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  1. #1

    Can you breastfeed a baby with an allergy to lactose?

    Hello everyone, my new baby has been diagnosed with an allergy to lactose. I have been struggling to breastfeed and wondered if the two could be linked.

  2. #2
    Senior Member

    Join Date
    Feb 2014

    Here is some information pulled from La Leche Leagues website...they offer a great amount of educational information to breastfeeding mothers.....

    Signs and symptoms of lactose intolerance, diarrhea, and allergy may occur in exclusively breastfed infants. These problems may be the result of sensitivity, intolerance, or allergy, terms not always defined correctly in the literature.
    An adverse reaction is any abnormal reaction to food or additives; food intolerance is any abnormal physiologic response to ingested food; and food hypersensitivity (true allergy) involves an immune reaction to ingested substances, often synonymous with IgE-mediated reactions. Immune reactions to ingested substances are classified into two broad types: IgE, with involvement of the cardiovascular system, respiratory system, and/or skin; and milk protein enterocolitis, limited to gastrointestinal involvement.
    The top three food antigens are cow's milk protein (mostly the beta-lactoglobulin component), soy bean protein, and egg white, followed by peanuts, meat, and fish, especially cod. About 50 percent of infants allergic to cow's milk protein will also be allergic to soy bean protein, and soy is virtually everywhere in processed foods. Allergens can be hidden in minute amounts, even occurring as cross contamination during food processing.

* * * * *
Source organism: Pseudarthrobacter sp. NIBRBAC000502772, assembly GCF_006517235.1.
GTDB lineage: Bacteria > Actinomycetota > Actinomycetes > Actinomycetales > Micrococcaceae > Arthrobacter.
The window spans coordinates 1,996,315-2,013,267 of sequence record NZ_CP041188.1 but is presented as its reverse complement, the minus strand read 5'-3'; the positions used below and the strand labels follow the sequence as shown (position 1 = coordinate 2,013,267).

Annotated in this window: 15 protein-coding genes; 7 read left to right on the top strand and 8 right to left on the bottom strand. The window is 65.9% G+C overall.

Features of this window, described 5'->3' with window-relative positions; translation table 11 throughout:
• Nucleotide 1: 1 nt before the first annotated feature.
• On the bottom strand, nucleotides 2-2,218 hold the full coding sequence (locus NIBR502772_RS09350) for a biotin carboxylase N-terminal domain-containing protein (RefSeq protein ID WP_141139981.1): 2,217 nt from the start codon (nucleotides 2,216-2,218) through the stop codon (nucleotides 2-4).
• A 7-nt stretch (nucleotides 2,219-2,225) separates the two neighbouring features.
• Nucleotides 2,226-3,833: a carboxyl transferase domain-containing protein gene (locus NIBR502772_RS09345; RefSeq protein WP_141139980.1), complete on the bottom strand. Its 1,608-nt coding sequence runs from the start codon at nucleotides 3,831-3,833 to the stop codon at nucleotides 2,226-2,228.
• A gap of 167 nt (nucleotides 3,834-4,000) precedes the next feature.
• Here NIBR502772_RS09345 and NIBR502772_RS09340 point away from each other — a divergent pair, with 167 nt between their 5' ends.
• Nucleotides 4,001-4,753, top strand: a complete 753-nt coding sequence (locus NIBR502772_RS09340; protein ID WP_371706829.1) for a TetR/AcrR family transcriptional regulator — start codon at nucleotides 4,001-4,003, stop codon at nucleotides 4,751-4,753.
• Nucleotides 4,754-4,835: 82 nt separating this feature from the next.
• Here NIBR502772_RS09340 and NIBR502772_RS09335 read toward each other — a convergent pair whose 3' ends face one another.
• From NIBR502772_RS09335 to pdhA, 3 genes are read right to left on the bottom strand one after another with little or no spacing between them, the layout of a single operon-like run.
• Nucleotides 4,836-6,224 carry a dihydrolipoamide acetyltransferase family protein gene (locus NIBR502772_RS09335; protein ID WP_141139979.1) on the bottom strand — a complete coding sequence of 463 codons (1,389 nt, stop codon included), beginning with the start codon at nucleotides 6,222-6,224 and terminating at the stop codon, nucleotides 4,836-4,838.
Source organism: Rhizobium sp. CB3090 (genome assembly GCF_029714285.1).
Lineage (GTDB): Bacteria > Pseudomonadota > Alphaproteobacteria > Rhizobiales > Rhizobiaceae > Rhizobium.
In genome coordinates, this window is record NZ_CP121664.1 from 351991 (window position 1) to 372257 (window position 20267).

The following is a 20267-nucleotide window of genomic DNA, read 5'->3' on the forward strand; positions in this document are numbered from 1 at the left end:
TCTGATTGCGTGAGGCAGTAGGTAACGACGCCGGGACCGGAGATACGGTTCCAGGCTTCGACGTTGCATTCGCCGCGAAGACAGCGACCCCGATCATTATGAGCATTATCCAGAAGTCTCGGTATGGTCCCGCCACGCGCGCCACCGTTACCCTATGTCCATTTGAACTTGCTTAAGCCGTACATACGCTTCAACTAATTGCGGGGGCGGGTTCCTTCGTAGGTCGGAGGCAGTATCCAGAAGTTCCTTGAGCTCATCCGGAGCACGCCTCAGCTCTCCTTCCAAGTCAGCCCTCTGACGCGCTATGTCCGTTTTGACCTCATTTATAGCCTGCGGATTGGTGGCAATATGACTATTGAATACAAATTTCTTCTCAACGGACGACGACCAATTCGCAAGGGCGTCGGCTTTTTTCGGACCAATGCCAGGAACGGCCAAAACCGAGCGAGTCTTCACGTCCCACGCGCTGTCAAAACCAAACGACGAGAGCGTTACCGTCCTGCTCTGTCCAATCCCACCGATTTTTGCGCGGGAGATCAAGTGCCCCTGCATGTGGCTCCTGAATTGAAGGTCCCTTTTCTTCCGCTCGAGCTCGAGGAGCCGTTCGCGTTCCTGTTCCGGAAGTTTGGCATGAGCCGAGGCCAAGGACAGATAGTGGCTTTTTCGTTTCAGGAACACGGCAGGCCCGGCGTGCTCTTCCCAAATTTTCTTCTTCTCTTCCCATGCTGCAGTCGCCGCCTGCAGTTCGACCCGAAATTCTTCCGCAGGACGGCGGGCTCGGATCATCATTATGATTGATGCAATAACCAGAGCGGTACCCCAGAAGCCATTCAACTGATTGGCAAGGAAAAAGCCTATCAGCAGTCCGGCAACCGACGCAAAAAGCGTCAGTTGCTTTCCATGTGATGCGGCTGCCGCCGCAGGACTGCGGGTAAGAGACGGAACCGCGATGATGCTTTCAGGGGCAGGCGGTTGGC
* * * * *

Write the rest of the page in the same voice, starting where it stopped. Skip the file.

Research has shown that foreign proteins do pass into breast milk and can cause allergy. There are case reports in the literature of cow's milk protein in breast milk causing anaphylactic shock in infants. The possibility of allergic disease should be considered when a breastfeeding baby is not acting quite right, especially if the baby is not growing well.

    In diagnosing allergy, a complete history, including information about the baby's behavior, is important. Sleeping patterns, colicky behavior, and crabbiness may be signs of allergy. A complete physical is also important. Sometimes it is helpful to examine a baby just after a feeding because some babies will react immediately, providing clues to the practitioner.

    If the only symptom is colicky behavior, fussiness, gas, and/or loose stools, it can be helpful to examine the feeding pattern before starting an elimination diet.

    If an elimination diet is necessary, it should begin with the top offender, cow's milk protein. Once the mother's elimination diet has started, it can take anywhere from a few days to six weeks for an infant to show improvement, making it difficult to use elimination as a "test" to prove or disprove allergy to a particular protein. Many infants will outgrow their allergies by about 6 to 18 months. After a period of elimination, infants should be rechallenged with the offending protein to determine the need to continue with the diet.